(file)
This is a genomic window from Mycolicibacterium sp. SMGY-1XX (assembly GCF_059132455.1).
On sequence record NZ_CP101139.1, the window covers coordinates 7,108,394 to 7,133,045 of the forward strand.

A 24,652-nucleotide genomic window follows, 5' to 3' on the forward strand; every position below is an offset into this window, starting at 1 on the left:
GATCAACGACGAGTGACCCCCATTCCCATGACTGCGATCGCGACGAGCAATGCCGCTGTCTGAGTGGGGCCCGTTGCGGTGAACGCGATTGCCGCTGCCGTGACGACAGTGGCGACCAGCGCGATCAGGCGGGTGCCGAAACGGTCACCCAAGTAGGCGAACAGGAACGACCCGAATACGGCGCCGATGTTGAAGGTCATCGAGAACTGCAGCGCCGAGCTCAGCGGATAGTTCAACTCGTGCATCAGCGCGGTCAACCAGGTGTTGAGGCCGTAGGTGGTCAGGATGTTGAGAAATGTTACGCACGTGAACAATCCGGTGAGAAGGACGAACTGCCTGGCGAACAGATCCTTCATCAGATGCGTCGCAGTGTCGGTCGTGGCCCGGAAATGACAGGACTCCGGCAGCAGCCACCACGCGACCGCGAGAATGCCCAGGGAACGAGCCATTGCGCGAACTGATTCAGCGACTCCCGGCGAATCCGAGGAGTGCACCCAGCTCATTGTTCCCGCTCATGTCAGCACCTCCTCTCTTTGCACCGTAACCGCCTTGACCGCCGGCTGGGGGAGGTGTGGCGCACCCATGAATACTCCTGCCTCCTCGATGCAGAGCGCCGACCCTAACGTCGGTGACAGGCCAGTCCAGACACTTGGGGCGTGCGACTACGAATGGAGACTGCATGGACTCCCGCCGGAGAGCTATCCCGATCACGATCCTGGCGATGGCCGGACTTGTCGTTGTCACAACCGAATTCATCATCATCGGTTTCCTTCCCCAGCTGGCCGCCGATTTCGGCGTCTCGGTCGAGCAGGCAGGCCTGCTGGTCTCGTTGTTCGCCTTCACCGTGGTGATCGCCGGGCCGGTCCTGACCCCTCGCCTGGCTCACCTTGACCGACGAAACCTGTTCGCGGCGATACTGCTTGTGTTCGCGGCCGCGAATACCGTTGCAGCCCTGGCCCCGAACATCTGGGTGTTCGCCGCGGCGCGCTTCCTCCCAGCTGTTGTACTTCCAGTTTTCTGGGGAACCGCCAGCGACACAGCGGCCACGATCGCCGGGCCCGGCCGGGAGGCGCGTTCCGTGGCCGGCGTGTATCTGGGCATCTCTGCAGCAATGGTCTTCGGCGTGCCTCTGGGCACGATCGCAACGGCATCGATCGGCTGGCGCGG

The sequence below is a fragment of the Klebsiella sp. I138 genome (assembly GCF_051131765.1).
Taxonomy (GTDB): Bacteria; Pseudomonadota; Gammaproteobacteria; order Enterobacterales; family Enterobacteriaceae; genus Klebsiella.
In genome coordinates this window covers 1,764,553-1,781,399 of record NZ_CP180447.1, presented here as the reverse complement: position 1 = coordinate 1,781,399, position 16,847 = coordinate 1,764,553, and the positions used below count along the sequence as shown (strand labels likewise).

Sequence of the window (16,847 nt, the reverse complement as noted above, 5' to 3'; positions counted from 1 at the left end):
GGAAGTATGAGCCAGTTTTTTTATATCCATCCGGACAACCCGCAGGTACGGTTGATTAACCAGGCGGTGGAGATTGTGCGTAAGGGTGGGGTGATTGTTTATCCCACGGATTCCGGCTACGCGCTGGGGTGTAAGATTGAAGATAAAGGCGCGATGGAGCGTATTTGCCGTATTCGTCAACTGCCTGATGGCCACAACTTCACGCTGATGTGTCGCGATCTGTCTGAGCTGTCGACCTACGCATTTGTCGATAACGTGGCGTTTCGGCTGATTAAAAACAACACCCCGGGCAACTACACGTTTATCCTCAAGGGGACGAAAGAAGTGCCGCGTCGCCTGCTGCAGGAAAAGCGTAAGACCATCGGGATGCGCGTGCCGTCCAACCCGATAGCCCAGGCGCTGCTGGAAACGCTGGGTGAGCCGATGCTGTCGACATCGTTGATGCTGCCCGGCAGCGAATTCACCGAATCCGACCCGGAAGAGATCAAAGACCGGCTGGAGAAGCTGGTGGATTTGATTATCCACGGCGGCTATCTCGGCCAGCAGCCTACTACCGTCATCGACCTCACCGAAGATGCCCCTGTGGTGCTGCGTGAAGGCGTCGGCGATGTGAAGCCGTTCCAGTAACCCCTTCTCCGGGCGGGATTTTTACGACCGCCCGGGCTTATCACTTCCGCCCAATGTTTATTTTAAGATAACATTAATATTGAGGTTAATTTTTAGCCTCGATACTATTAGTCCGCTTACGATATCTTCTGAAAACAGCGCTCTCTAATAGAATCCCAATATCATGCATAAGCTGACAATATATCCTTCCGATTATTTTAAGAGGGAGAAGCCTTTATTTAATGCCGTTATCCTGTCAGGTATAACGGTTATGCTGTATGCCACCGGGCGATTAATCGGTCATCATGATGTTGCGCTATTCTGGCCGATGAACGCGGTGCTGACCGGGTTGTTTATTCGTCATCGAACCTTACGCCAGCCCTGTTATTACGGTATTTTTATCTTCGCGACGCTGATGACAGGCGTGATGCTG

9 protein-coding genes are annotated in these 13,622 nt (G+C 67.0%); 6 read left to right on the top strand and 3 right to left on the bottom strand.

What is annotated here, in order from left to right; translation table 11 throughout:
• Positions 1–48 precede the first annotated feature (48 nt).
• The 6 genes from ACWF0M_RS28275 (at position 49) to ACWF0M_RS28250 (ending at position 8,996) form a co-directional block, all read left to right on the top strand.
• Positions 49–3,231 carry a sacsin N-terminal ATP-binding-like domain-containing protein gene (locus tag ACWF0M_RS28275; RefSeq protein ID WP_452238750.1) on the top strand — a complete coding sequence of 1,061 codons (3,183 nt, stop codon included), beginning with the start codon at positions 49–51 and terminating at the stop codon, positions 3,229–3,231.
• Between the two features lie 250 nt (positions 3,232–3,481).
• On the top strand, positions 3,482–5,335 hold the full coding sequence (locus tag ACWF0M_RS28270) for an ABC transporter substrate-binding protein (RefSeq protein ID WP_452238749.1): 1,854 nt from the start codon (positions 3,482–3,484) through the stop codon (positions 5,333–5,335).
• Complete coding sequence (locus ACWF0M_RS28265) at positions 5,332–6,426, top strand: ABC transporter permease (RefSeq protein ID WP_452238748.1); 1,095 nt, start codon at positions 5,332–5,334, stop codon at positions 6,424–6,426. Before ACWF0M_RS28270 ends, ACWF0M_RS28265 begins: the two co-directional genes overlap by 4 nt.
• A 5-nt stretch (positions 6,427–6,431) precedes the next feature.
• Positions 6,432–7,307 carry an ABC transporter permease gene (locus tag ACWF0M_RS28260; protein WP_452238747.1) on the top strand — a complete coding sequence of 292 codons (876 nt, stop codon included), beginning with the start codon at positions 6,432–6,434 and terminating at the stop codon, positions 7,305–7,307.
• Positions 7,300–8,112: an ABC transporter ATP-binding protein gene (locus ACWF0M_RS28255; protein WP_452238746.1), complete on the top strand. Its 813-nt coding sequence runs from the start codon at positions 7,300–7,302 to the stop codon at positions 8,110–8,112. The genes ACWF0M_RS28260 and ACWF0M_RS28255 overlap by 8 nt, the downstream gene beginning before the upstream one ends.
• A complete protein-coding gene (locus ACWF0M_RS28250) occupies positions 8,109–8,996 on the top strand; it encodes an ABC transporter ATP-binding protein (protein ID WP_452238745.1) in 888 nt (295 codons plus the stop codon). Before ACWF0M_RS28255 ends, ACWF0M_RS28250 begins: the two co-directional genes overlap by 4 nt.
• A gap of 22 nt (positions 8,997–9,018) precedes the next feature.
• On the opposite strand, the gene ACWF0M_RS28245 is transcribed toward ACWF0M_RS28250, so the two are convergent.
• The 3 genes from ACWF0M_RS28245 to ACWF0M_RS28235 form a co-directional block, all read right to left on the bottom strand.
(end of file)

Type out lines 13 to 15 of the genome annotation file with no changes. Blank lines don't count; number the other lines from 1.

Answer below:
• The 6 genes from ACWF0M_RS28275 (at position 49) to ACWF0M_RS28250 (ending at position 8,996) form a co-directional block, all read left to right on the top strand.
• Positions 49–3,231 carry a sacsin N-terminal ATP-binding-like domain-containing protein gene (locus tag ACWF0M_RS28275; RefSeq protein ID WP_452238750.1) on the top strand — a complete coding sequence of 1,061 codons (3,183 nt, stop codon included), beginning with the start codon at positions 49–51 and terminating at the stop codon, positions 3,229–3,231.
• Between the two features lie 250 nt (positions 3,232–3,481).